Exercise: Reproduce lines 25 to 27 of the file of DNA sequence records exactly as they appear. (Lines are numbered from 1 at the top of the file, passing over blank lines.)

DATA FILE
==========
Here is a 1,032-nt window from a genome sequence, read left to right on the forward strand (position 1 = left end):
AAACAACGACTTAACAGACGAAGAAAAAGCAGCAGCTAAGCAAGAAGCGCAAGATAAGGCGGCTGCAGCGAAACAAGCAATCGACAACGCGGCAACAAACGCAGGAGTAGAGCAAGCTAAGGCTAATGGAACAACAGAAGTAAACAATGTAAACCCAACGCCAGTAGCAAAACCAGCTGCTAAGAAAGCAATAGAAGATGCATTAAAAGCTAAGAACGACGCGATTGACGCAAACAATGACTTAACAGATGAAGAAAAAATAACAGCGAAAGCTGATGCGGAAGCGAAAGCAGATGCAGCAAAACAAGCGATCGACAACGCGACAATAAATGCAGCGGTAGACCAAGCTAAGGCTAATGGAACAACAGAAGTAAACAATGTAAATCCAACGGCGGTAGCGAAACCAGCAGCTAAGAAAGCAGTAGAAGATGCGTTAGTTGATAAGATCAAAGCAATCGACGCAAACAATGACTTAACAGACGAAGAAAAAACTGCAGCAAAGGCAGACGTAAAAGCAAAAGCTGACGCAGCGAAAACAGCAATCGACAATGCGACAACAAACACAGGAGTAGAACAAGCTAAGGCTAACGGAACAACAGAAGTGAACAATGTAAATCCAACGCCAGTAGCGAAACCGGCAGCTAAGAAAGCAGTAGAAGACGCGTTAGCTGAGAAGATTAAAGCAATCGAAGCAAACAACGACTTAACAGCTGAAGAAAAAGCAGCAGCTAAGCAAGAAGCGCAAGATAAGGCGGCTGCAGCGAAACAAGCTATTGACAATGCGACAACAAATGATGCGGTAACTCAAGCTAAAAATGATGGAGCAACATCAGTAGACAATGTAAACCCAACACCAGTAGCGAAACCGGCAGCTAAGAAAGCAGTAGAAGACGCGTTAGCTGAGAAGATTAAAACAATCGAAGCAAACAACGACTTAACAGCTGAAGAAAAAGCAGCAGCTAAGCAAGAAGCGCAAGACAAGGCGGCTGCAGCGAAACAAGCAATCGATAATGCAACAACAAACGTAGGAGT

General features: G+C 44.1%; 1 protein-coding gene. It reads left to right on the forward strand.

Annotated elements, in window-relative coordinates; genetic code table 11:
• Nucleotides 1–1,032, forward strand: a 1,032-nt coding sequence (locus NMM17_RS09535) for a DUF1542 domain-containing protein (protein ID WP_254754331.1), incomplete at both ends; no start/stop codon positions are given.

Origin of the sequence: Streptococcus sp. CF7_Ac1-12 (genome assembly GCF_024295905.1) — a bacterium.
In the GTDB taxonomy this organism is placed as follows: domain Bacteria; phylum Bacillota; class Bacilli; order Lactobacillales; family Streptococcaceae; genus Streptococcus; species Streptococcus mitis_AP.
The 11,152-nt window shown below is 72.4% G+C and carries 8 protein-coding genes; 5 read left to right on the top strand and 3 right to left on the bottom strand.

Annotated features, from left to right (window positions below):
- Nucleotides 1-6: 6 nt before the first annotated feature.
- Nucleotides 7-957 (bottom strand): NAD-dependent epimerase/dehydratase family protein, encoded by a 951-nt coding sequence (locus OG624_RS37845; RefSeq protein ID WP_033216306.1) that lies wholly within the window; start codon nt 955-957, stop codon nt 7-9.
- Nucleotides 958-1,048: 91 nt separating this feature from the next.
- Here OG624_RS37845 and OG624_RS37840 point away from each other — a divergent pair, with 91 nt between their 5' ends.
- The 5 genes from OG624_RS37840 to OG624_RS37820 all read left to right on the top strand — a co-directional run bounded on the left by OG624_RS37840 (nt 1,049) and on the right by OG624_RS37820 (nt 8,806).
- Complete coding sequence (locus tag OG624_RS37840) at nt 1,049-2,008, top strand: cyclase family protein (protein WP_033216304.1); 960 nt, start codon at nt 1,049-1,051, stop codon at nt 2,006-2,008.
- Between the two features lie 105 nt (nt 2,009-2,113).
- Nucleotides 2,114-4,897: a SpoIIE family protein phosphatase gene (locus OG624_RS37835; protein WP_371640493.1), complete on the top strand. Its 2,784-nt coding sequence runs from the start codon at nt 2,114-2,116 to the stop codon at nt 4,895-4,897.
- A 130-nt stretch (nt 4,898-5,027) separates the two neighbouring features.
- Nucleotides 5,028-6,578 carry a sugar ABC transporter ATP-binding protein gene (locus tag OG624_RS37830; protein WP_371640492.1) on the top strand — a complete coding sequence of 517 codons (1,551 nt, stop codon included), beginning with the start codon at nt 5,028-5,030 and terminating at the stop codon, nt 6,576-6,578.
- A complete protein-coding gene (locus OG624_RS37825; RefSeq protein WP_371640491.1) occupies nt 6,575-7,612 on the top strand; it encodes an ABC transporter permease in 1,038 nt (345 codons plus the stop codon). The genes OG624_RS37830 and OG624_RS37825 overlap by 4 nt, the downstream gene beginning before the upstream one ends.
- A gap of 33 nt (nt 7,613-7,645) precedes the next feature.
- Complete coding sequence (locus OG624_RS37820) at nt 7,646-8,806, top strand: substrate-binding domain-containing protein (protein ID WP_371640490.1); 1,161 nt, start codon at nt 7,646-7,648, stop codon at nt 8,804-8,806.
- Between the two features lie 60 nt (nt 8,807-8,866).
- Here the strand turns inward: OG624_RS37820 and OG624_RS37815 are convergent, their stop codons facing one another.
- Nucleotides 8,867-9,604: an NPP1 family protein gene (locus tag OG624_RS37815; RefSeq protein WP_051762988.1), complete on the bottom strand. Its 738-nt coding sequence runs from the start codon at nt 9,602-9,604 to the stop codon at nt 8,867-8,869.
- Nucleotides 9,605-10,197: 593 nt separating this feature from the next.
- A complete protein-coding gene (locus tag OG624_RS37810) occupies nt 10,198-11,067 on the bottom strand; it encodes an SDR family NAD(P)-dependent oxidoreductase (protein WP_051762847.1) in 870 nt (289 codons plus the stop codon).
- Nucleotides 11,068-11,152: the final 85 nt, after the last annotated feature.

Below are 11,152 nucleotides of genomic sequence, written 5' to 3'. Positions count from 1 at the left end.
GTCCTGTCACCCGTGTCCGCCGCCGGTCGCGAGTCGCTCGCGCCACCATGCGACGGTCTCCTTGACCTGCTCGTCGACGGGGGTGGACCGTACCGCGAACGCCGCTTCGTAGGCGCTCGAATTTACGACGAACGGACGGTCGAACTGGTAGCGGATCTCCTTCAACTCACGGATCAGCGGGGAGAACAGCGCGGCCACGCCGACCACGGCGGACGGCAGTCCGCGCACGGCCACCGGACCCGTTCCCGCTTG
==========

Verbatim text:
- Nucleotides 8,867-9,604: an NPP1 family protein gene (locus tag OG624_RS37815; RefSeq protein WP_051762988.1), complete on the bottom strand. Its 738-nt coding sequence runs from the start codon at nt 9,602-9,604 to the stop codon at nt 8,867-8,869.
- Nucleotides 9,605-10,197: 593 nt separating this feature from the next.
- A complete protein-coding gene (locus tag OG624_RS37810) occupies nt 10,198-11,067 on the bottom strand; it encodes an SDR family NAD(P)-dependent oxidoreductase (protein WP_051762847.1) in 870 nt (289 codons plus the stop codon).